The next frontier of inclusion for the 'working poor' — and how insurers can profit

How can we expand access to health insurance among the world’s working poor? Photo by:  401(K) 2012 / CC BY-SA 

In many sub-Saharan African countries, less than 5 percent of the population has health insurance. Generally, the only people that are insured are wealthy consumers — who can afford to pay high premiums — or the poorest populations — whom donors and governments prioritize in emerging national health insurance schemes with constrained resources.

One critical population is left without access: the so-called working poor or upwardly mobile base-of-the-pyramid and lower middle class populations.

And that’s a big problem. Health incidents are one of the key “shocks” that can push the working poor back into destitute poverty. Developing resilience against such shocks is one of the most commonly cited reasons people save money, but when a health emergency strikes, people rarely have enough savings to pay for adequate health care. At the same time, setting aside this money as a buffer for healthcare shocks doesn’t allow them to spend it on other activities, such as growing their business or sending their kids to school.

Addressing this health insurance gap would go a long way in overcoming poverty, and insurers who address this new, potentially vast health insurance market can do so in a profitable way.

So why isn’t health insurance penetration higher in sub-Saharan Africa? We have seen four primary barriers to enabling access to health insurance for the working poor:

1.  Health insurance providers have a limited understanding of consumer health needs, risks and willingness to pay. Most health insurance products, distribution methods and payment mechanisms cater to urban, high-income customers. They do not fully account for the core requirements of low-income consumers, like affordable and flexible premiums, simple policy terms, easy payment systems and quick claims distribution.

2.  Consumers do not fully understand health insurance. Many consumers — particularly those from low- and middle-income households — have limited awareness of insurance products. For instance, they often confuse insurance policies with savings accounts, and expect to receive their premiums in the form of a reimbursement at the end of the year if they do not make claims.

3.  Quality health care options are lacking. In many sub-Saharan African countries, a limited supply of high-quality health care providers means that patients have limited incentives to seek out options and pay premiums. With about a quarter of the global disease burden, Africa has only 3 percent of the world’s medical professionals and a dire shortage of qualified resources.

4.  Insurers face difficult economics. Low profits from health insurance to date have reduced insurers’ incentives to expand coverage within sub-Saharan Africa. On the cost side, insurers suffer heavily from adverse selection, which compounds the effect of the small risk pool most of them face. On the revenue side, governments may enforce stringent consumer protection laws that make it easy for customers to pay their premiums late.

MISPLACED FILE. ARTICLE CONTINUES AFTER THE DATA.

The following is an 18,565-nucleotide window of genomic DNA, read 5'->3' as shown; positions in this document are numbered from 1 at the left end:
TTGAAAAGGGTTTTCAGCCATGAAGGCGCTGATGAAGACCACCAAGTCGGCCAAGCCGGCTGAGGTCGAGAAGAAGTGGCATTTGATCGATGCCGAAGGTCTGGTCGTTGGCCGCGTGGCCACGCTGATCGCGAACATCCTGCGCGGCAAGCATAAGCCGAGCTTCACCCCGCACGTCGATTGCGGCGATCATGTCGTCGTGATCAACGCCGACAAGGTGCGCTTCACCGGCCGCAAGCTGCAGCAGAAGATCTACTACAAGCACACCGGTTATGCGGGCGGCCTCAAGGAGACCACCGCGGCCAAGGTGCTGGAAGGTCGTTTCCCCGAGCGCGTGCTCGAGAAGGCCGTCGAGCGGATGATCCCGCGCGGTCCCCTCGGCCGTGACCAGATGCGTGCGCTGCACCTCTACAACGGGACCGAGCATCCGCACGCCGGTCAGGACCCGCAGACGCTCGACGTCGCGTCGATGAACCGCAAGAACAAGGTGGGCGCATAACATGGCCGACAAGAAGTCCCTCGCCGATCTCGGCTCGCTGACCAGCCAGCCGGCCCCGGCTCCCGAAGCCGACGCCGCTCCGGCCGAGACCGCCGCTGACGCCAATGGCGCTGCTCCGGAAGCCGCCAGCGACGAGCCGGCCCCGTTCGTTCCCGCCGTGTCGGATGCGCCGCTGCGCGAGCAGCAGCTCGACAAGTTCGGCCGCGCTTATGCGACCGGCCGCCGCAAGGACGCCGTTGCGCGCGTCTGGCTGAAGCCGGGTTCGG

These barriers have made it difficult for insurers to offer health insurance to the working poor, but a few programs are proving that it’s possible — and often, profitable. Innovative actors across the value chain, both in sub-Saharan Africa and other emerging markets, have improved health insurance options in the following ways:

These innovations show that it’s possible to insure the working poor — and that when scale allows insurers to grow and diversify their risk pool, efforts can become more sustainable.

While there’s no “silver bullet” to make this scale happen, different players can play key supporting roles. Governments can create the right enabling regulatory environments, for example by allowing insurance coverage schemes to vary by population group, or to create plans that only include primary health care. Donors and social impact investors could support efforts by providing the capital to finance insurers on their quest for scale.

With the right risk pool, insurance for the working poor could develop into a profitable offering — as a truly inclusive business.

Want to learn more? Check out the Healthy Means campaign site and tweet us using #HealthyMeans.

Healthy Means is an online conversation hosted by Devex in partnership with Concern Worldwide, Gavi, GlaxoSmithKline, International Federation of Pharmaceutical Manufacturers & Associations, International Federation of Red Cross and Red Crescent Societies, Johnson & Johnson and the United Nations Population Fund to showcase new ideas and ways we can work together to expand health care and live better lives.

The views in this opinion piece do not necessarily reflect Devex's editorial views.

About the author

  • Carlijn Nouwen

    Carlijn Nouwen is a partner at Dalberg Advisors in the Johannesburg office with financial inclusion as one of her core focus areas. She works with public, private, and social sector clients to increase inclusion for un- and underbanked populations. This requires a deep and meaningfully different understanding of customer needs, combined with innovations in product/service offering, distribution, back-office processes and capitalization (including blended finance).